Jan. 3, 2007

By | January 3, 2007

Some seatrout and redfish are being caught but the bite is slowing. Seatrout are scattered. Nonetheless it’s still possible to for good catches! As water temperature drops seatrout will avoid strong currents. Fish are cold blooded (meaning its body temperature is regulated by the environment). As water temperature drops so does their metabolism. Seatrout can be found where they will expend little energy. Likely areas to find seatrout will be in or near marsh grass and out of direct current. Seatrout can also be found well upriver and deep. Seatrout are looking for favorable areas where they expend little energy and where there is bait. This time of the year fishing rips and strong currents will likely not produce fish. Lighten your tackle and fish upriver and deep or along marsh banks. The best marsh banks are those out of direct current. Anticipate fishing to be slower in winter. Redfish can be around mud flats. This year seems to be little off for reds. You might want to concentrate on seatrout or sheepshead. There have been several reports both inshore and offshore of good catches of sheepshead. The best bite for sheepshead is usually on small tides. Fishermen usually will fish one hour on either side of tide. The better fishing is usually on low water although high water can produce good catches as well. Striper action has been only fair. Fishermen are complaining the flood gates in silting in and that the water dynamics of the Back River are changing. This same complaint has been lodged for the past few years. The word is the better striper fishing is in the main river. Those fishing the main river have lots of structure to fish: rocks, docks, trees and remnant structure. The main bait of choice for most targeting stripers is still shrimp. Occasionally there will be a catch of 30 or more fish in the five to seven pound range but river the last few years is losing its consistency. Not many fishermen are taking these fish. The changing bite appears to have more to due with water flow. Most striper fishermen are catching their fish in the main river and further up the river.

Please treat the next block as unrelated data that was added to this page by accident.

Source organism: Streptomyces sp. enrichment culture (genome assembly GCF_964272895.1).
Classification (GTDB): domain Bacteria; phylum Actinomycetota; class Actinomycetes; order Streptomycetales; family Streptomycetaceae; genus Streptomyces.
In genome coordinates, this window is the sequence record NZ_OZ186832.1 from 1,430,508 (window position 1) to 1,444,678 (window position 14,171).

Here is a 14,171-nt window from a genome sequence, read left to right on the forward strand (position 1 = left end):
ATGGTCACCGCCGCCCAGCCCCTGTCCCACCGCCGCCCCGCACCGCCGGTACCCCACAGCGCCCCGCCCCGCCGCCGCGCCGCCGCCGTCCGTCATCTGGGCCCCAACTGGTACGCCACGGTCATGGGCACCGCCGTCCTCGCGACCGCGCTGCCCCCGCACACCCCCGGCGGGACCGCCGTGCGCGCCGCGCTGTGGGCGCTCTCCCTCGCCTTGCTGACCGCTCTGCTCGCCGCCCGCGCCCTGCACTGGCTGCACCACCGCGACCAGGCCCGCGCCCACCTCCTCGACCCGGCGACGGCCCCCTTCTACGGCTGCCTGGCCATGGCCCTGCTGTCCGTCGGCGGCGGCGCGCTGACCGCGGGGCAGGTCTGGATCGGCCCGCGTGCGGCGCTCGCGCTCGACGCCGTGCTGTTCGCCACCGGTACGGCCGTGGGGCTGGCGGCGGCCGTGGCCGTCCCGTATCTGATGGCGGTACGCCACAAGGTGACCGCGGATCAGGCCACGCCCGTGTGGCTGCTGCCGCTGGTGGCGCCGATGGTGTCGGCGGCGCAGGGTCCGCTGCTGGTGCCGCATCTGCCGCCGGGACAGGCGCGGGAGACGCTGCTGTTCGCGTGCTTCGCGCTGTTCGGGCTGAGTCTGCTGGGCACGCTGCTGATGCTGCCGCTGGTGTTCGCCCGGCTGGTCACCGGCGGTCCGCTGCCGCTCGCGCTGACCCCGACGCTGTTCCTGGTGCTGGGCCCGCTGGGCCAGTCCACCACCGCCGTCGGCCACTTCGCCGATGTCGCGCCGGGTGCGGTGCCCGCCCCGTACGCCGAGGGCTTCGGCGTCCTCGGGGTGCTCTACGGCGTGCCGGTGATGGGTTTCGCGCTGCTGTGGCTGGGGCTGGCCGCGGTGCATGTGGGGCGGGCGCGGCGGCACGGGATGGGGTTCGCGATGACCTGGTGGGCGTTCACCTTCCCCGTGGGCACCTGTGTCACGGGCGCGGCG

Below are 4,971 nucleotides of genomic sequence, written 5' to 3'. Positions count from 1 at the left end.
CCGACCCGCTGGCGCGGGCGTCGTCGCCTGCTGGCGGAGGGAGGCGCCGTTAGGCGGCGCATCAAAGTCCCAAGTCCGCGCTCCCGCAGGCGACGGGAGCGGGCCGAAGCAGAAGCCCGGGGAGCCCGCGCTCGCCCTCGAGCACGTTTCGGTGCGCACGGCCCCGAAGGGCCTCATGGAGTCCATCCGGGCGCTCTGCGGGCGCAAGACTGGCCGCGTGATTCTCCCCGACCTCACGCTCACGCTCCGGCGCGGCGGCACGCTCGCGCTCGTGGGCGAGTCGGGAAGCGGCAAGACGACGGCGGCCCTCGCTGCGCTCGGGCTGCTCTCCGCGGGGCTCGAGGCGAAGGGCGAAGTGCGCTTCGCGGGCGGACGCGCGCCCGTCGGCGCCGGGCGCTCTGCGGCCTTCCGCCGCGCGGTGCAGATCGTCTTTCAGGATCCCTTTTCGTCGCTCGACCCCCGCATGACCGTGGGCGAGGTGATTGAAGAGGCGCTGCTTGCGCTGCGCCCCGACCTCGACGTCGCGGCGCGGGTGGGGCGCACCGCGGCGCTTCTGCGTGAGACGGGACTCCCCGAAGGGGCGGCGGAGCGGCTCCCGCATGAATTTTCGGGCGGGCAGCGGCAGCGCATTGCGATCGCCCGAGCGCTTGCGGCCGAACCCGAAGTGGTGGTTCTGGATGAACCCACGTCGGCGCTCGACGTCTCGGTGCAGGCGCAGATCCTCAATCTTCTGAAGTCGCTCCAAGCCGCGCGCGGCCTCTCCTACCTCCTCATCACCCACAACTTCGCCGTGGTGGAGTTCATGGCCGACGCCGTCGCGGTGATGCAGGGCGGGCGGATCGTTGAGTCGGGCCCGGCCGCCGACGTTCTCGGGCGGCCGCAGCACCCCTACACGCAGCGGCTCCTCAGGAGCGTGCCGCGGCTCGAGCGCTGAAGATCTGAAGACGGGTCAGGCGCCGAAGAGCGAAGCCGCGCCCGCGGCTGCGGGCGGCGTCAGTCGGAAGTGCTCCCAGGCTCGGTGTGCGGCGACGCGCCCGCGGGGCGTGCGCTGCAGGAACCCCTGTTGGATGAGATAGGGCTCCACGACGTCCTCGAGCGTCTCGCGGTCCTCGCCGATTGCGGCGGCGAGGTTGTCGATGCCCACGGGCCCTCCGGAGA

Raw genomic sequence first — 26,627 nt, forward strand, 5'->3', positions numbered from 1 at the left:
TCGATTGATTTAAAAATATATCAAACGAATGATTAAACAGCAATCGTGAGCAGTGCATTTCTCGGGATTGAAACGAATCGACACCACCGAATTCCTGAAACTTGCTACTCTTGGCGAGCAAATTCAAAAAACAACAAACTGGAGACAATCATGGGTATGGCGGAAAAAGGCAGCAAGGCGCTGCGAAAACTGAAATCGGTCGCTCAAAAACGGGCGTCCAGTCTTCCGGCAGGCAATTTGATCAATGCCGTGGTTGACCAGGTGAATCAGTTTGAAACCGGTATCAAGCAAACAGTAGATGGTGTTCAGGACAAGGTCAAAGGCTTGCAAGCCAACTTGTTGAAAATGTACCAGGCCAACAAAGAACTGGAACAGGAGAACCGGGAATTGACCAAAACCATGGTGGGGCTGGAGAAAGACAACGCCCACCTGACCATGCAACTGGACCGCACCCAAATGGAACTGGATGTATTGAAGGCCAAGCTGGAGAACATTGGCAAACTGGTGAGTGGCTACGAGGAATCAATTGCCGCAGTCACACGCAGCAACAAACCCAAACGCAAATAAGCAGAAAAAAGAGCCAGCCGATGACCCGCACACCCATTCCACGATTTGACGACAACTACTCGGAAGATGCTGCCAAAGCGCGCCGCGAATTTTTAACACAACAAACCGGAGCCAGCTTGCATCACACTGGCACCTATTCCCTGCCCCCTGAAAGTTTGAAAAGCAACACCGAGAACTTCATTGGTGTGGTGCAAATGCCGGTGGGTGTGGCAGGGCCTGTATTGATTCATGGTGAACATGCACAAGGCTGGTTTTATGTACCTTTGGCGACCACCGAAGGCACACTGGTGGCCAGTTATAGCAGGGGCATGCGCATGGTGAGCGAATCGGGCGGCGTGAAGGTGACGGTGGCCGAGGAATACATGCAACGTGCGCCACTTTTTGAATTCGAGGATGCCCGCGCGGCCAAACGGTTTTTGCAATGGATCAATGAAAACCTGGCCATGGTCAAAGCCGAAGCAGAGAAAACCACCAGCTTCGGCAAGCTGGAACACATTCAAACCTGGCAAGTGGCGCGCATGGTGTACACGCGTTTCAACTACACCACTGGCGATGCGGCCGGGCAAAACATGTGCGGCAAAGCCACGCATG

Don Adams, of Adams Bait Shop in Thunderbolt, so far is still able to find shrimp. Donny is having to ride south to find bait. Donny is at the extent of his range. As long as the weather stays mild Donny will likely have bait. Bait shops further south sometimes will be able to find bait after the bait has left local waters. The seatrout bite has been scattered. Some redfish action. A few stripers some big ones. Allen, from River Supply in Thunderbolt, said this week there more reports of sheepsheads being caught both inshore and offshore.

Don’t forget Miss Judy’s first of two Inshore schools will be held at Tubbys ‘Tankhouse in Thunderbolt, Jan. 13., 2007. Hope to see you there and look forward to sharing some adventures and lessons learned of the past season. Hope this of help! For information or to sign up for Miss Judy’s Fishing Schools call 912-89-2478.

Good Fishing! Capt. Jack McGowan